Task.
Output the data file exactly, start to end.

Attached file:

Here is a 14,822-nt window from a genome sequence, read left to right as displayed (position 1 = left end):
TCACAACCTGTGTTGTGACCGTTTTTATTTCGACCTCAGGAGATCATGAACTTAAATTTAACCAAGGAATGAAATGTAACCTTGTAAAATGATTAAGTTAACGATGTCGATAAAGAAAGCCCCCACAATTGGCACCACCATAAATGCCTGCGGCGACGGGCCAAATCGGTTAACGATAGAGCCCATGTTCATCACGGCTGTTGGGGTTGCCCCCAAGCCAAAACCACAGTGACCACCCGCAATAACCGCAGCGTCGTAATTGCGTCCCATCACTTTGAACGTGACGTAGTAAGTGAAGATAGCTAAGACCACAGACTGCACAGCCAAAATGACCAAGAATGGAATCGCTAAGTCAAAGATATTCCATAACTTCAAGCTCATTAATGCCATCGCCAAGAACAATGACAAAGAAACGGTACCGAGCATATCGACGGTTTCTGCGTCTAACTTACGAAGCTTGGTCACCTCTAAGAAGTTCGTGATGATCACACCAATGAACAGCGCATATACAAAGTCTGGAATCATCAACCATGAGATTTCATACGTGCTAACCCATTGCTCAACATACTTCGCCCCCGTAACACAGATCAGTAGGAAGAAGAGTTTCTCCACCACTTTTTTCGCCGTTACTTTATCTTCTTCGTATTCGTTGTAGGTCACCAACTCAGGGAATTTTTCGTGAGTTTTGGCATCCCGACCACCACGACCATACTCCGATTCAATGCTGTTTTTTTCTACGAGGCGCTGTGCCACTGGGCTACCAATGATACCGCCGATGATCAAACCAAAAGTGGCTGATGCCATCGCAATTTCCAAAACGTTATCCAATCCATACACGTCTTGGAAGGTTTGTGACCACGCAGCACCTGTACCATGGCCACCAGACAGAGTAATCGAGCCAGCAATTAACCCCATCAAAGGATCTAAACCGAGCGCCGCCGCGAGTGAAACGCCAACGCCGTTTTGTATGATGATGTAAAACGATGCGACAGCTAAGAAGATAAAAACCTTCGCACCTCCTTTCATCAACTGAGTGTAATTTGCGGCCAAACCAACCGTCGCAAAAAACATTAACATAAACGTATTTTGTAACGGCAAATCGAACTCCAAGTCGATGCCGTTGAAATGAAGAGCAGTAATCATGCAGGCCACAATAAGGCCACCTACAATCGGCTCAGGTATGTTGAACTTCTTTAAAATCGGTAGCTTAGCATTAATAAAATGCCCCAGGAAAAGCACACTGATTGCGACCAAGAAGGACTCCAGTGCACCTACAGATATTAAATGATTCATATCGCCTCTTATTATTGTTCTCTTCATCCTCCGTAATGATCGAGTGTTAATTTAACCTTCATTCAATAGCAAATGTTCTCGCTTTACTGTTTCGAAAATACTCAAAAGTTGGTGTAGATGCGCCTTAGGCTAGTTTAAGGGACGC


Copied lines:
Here is a 14,822-nt window from a genome sequence, read left to right as displayed (position 1 = left end):
TCACAACCTGTGTTGTGACCGTTTTTATTTCGACCTCAGGAGATCATGAACTTAAATTTAACCAAGGAATGAAATGTAACCTTGTAAAATGATTAAGTTAACGATGTCGATAAAGAAAGCCCCCACAATTGGCACCACCATAAATGCCTGCGGCGACGGGCCAAATCGGTTAACGATAGAGCCCATGTTCATCACGGCTGTTGGGGTTGCCCCCAAGCCAAAACCACAGTGACCACCCGCAATAACCGCAGCGTCGTAATTGCGTCCCATCACTTTGAACGTGACGTAGTAAGTGAAGATAGCTAAGACCACAGACTGCACAGCCAAAATGACCAAGAATGGAATCGCTAAGTCAAAGATATTCCATAACTTCAAGCTCATTAATGCCATCGCCAAGAACAATGACAAAGAAACGGTACCGAGCATATCGACGGTTTCTGCGTCTAACTTACGAAGCTTGGTCACCTCTAAGAAGTTCGTGATGATCACACCAATGAACAGCGCATATACAAAGTCTGGAATCATCAACCATGAGATTTCATACGTGCTAACCCATTGCTCAACATACTTCGCCCCCGTAACACAGATCAGTAGGAAGAAGAGTTTCTCCACCACTTTTTTCGCCGTTACTTTATCTTCTTCGTATTCGTTGTAGGTCACCAACTCAGGGAATTTTTCGTGAGTTTTGGCATCCCGACCACCACGACCATACTCCGATTCAATGCTGTTTTTTTCTACGAGGCGCTGTGCCACTGGGCTACCAATGATACCGCCGATGATCAAACCAAAAGTGGCTGATGCCATCGCAATTTCCAAAACGTTATCCAATCCATACACGTCTTGGAAGGTTTGTGACCACGCAGCACCTGTACCATGGCCACCAGACAGAGTAATCGAGCCAGCAATTAACCCCATCAAAGGATCTAAACCGAGCGCCGCCGCGAGTGAAACGCCAACGCCGTTTTGTATGATGATGTAAAACGATGCGACAGCTAAGAAGATAAAAACCTTCGCACCTCCTTTCATCAACTGAGTGTAATTTGCGGCCAAACCAACCGTCGCAAAAAACATTAACATAAACGTATTTTGTAACGGCAAATCGAACTCCAAGTCGATGCCGTTGAAATGAAGAGCAGTAATCATGCAGGCCACAATAAGGCCACCTACAATCGGCTCAGGTATGTTGAACTTCTTTAAAATCGGTAGCTTAGCATTAATAAAATGCCCCAGGAAAAGCACACTGATTGCGACCAAGAAGGACTCCAGTGCACCTACAGATATTAAATGATTCATATCGCCTCTTATTATTGTTCTCTTCATCCTCCGTAATGATCGAGTGTTAATTTAACCTTCATTCAATAGCAAATGTTCTCGCTTTACTGTTTCGAAAATACTCAAAAGTTGGTGTAGATGCGCCTTAGGCTAGTTTAAGGGACGC